Preferential voting, the answer to third party candidates

February 24, 2004 Off By leigh

With many Democrats frothing at the mouth over Nader’s announcement and an indication via The Nation that:

With many Democrats frothing at the mouth over Nader’s announcement and an indication via The Nation that:

Judge Roy Moore, the Alabama jurist whose fight to display the Ten Commandments on state property drew national attention last year, is being courted by the right-wing Constitution Party as a potential presidential candidate. (The Constitution Party was on the ballot in 41 states in 2000, and retains a solid network of activist supporters nationwide.) With growing numbers of core conservatives angered by Bush’s policies on immigration, federal spending and individual liberties, a Moore candidacy could develop into a serious problem for the president. More than 20 percent of the voters in January’s New Hampshire Republican primary cast ballots for someone other than Bush; more than 10 percent of Oklahoma Republican primary voters did the same.

Third parties could well decide the outcome of the presidential race. Of course, the Democrats have now realised just what happens when they ignore the left wing of their party, which explains the right wing Terry McAuliff’s anti-Nader vitriol, they thought they had packed off the activists with the withdrawal of Dean. Let’s face it, it’s only February and the field of Presidential contenders has been reduced to two – we need more debate.

With Kucinich and Sharpton (although issues around his financial support by Republicans places very real questions about him) still in the race (though never real contenders), Nader will continue to put pressure on the Democrats to pay attention to left-wing issues. There is really only one choice for them, to totally absorb the policies of Naders position. There is an old saying (by Don Chip of the Australian Democrats) in Australian politics for the purpose of third parties: “Keeping the bastards honest”…

However what is off the agenda is to talk about how broken the electoral system is in the U.S.A. Australia has had a preferential voting system for many years. In this case, each voter numbers their candidates in order of preference. This incorporates both positive and negative weightings in the counting, such that it measures candidates most preferred as well least preferred by voters.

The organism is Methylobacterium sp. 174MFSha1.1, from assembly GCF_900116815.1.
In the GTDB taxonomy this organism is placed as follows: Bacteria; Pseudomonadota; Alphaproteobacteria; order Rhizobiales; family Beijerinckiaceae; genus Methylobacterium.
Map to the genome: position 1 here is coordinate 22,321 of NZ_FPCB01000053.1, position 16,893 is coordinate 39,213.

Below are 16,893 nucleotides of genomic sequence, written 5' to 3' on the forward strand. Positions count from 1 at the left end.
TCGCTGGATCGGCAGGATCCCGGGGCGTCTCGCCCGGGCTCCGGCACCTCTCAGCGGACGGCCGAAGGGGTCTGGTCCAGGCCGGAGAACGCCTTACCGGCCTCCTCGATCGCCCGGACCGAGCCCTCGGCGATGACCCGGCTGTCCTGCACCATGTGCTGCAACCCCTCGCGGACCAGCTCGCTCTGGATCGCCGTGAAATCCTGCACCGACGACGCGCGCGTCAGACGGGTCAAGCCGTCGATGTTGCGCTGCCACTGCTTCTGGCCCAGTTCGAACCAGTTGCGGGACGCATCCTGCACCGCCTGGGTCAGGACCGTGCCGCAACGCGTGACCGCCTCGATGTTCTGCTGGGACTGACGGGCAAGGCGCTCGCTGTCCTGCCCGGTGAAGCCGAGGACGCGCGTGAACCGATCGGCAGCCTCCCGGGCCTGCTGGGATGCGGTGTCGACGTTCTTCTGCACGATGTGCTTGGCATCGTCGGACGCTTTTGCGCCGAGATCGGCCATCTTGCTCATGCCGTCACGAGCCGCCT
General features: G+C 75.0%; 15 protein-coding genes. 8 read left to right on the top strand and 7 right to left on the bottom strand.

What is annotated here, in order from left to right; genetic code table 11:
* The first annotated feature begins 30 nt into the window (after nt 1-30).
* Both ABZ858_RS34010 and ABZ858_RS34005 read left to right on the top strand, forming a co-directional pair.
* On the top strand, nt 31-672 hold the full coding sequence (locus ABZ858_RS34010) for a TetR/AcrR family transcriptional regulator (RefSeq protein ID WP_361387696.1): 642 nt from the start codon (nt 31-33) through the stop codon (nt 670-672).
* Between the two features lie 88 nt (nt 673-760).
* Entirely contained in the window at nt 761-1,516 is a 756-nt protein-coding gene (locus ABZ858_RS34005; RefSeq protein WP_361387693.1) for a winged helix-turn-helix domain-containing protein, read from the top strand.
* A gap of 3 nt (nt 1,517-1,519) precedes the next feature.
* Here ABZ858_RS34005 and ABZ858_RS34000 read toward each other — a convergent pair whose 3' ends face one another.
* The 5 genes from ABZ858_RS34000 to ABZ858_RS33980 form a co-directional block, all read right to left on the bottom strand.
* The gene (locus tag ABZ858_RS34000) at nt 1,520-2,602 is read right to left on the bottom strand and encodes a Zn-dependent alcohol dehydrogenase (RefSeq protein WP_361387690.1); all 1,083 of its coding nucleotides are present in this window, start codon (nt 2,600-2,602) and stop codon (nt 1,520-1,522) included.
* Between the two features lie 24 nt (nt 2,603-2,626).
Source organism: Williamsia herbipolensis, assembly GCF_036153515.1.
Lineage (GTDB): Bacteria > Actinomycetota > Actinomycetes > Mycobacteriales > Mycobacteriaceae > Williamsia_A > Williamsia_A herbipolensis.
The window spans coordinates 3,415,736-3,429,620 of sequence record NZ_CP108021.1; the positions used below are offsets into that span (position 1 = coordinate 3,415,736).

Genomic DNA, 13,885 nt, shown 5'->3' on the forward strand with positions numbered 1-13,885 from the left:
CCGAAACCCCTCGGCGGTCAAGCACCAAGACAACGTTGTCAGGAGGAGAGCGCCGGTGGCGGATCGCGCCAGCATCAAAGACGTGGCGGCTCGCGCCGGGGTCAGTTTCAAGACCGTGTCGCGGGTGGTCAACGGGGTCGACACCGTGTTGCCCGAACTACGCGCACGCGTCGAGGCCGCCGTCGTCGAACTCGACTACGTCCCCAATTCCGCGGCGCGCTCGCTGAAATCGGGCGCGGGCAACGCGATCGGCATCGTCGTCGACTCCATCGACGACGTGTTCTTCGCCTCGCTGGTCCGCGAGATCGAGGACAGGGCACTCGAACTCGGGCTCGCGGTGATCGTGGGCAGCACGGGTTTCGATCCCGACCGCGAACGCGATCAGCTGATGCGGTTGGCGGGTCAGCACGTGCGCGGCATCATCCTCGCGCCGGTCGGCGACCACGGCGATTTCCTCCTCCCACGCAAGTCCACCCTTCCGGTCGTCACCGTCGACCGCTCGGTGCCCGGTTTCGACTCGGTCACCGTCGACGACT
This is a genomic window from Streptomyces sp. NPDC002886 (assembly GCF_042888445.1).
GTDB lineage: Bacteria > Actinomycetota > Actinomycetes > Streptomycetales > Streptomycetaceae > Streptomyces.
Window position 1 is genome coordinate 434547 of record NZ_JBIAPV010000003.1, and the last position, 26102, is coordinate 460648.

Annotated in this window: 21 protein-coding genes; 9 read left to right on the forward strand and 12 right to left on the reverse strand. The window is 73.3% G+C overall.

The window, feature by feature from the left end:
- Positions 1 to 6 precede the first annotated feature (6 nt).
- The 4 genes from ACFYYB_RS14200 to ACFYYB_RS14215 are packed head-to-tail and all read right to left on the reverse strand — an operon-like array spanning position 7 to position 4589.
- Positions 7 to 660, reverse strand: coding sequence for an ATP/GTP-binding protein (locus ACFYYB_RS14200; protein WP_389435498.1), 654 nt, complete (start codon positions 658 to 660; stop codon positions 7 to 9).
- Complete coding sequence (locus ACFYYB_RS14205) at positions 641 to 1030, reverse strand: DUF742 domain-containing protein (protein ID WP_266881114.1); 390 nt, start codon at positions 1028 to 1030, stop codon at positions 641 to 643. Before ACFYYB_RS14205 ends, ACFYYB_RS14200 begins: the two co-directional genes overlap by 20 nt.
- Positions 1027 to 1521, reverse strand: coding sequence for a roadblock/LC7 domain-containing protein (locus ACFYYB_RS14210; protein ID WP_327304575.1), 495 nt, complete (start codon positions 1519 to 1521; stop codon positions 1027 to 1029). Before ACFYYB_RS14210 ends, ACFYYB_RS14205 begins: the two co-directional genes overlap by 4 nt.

For example, in a hypothetical election where three candidates are standing and receive votes of 45%, 40% and 15%, in a “first past the post” system like in the U.S elections, the candidate with 45% would win, while 55% of the voting population declared they did not want that candidate. Which should be the stronger call, a minority call for or a majority call against?

By ranking each candidate in order of preference, votes are redistributed as minority candidates are eliminated in the counting. This puts the decision back into the hands of the voters, rather than the sorry state of U.S. electoral system which is that a voter who would prefer to vote for Nader then has his vote effectively transferred to Bush, rather than to the Democrat (which may have been his second preference had he been given the choice).

Now, the Australian system isn’t perfect, the Condorcet voting system (which was proposed in the 19th century) is an improvement over the Australian runoff voting system that balances voting redistribution when three candidates are close to one another. The U.S. should definitely adopt such a counting method, considering the extra complexity can be handled by computer program, particularly if it’s open source.

Another factor is that the U.S. system is set up to dissuade the electorate from voting, placing it on a Tuesday is a pure historical artifact. While I doubt a country which can’t even legislate seat-belt use would be able to legislate compulsory voting as is done in Australia (with a turn out of some 98%) or in less enforced manner in Belgium, there are definitely simple fixes to increase voter turn out from the shameful 40-60% typical turn out seen in U.S. elections. I mean, Papua New Guinea with non-compulsory voting, lower literacy, much less social and political infrastructure and over 800 languages can get an 80% turn out in their elections…